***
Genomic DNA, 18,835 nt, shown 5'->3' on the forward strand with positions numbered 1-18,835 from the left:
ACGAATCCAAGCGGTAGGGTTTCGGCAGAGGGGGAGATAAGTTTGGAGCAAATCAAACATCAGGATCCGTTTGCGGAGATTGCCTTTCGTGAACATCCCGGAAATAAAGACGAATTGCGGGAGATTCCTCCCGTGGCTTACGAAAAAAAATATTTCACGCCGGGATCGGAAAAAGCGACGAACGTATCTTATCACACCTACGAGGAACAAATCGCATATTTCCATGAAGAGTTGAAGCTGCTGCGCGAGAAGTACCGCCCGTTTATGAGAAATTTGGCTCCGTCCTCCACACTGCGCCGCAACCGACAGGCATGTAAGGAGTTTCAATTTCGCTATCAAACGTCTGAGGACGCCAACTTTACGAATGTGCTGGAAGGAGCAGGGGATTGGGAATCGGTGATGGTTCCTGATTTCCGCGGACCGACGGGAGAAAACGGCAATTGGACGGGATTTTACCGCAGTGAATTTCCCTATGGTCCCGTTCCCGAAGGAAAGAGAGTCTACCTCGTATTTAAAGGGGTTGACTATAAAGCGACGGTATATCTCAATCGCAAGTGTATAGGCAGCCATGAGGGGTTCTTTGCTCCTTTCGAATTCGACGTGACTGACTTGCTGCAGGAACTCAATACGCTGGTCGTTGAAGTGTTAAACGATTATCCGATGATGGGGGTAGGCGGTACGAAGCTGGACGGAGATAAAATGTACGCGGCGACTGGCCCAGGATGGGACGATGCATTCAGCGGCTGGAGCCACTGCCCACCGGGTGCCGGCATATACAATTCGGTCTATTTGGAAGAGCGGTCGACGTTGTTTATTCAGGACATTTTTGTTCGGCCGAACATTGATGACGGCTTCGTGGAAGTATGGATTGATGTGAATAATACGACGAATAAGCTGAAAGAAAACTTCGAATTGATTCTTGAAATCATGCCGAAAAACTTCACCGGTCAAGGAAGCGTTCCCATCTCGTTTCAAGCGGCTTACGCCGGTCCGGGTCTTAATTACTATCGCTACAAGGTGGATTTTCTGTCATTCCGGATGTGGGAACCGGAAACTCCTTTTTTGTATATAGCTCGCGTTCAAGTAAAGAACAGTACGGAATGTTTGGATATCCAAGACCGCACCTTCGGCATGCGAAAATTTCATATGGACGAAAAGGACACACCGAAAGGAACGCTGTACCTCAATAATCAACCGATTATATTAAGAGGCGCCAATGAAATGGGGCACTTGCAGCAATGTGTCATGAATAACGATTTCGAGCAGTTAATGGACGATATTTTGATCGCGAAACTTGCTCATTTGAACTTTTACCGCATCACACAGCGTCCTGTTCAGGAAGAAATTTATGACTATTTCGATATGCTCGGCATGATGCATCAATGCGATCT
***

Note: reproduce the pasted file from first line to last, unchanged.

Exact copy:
Genomic DNA, 18,835 nt, shown 5'->3' on the forward strand with positions numbered 1-18,835 from the left:
ACGAATCCAAGCGGTAGGGTTTCGGCAGAGGGGGAGATAAGTTTGGAGCAAATCAAACATCAGGATCCGTTTGCGGAGATTGCCTTTCGTGAACATCCCGGAAATAAAGACGAATTGCGGGAGATTCCTCCCGTGGCTTACGAAAAAAAATATTTCACGCCGGGATCGGAAAAAGCGACGAACGTATCTTATCACACCTACGAGGAACAAATCGCATATTTCCATGAAGAGTTGAAGCTGCTGCGCGAGAAGTACCGCCCGTTTATGAGAAATTTGGCTCCGTCCTCCACACTGCGCCGCAACCGACAGGCATGTAAGGAGTTTCAATTTCGCTATCAAACGTCTGAGGACGCCAACTTTACGAATGTGCTGGAAGGAGCAGGGGATTGGGAATCGGTGATGGTTCCTGATTTCCGCGGACCGACGGGAGAAAACGGCAATTGGACGGGATTTTACCGCAGTGAATTTCCCTATGGTCCCGTTCCCGAAGGAAAGAGAGTCTACCTCGTATTTAAAGGGGTTGACTATAAAGCGACGGTATATCTCAATCGCAAGTGTATAGGCAGCCATGAGGGGTTCTTTGCTCCTTTCGAATTCGACGTGACTGACTTGCTGCAGGAACTCAATACGCTGGTCGTTGAAGTGTTAAACGATTATCCGATGATGGGGGTAGGCGGTACGAAGCTGGACGGAGATAAAATGTACGCGGCGACTGGCCCAGGATGGGACGATGCATTCAGCGGCTGGAGCCACTGCCCACCGGGTGCCGGCATATACAATTCGGTCTATTTGGAAGAGCGGTCGACGTTGTTTATTCAGGACATTTTTGTTCGGCCGAACATTGATGACGGCTTCGTGGAAGTATGGATTGATGTGAATAATACGACGAATAAGCTGAAAGAAAACTTCGAATTGATTCTTGAAATCATGCCGAAAAACTTCACCGGTCAAGGAAGCGTTCCCATCTCGTTTCAAGCGGCTTACGCCGGTCCGGGTCTTAATTACTATCGCTACAAGGTGGATTTTCTGTCATTCCGGATGTGGGAACCGGAAACTCCTTTTTTGTATATAGCTCGCGTTCAAGTAAAGAACAGTACGGAATGTTTGGATATCCAAGACCGCACCTTCGGCATGCGAAAATTTCATATGGACGAAAAGGACACACCGAAAGGAACGCTGTACCTCAATAATCAACCGATTATATTAAGAGGCGCCAATGAAATGGGGCACTTGCAGCAATGTGTCATGAATAACGATTTCGAGCAGTTAATGGACGATATTTTGATCGCGAAACTTGCTCATTTGAACTTTTACCGCATCACACAGCGTCCTGTTCAGGAAGAAATTTATGACTATTTCGATATGCTCGGCATGATGCATCAATGCGATCT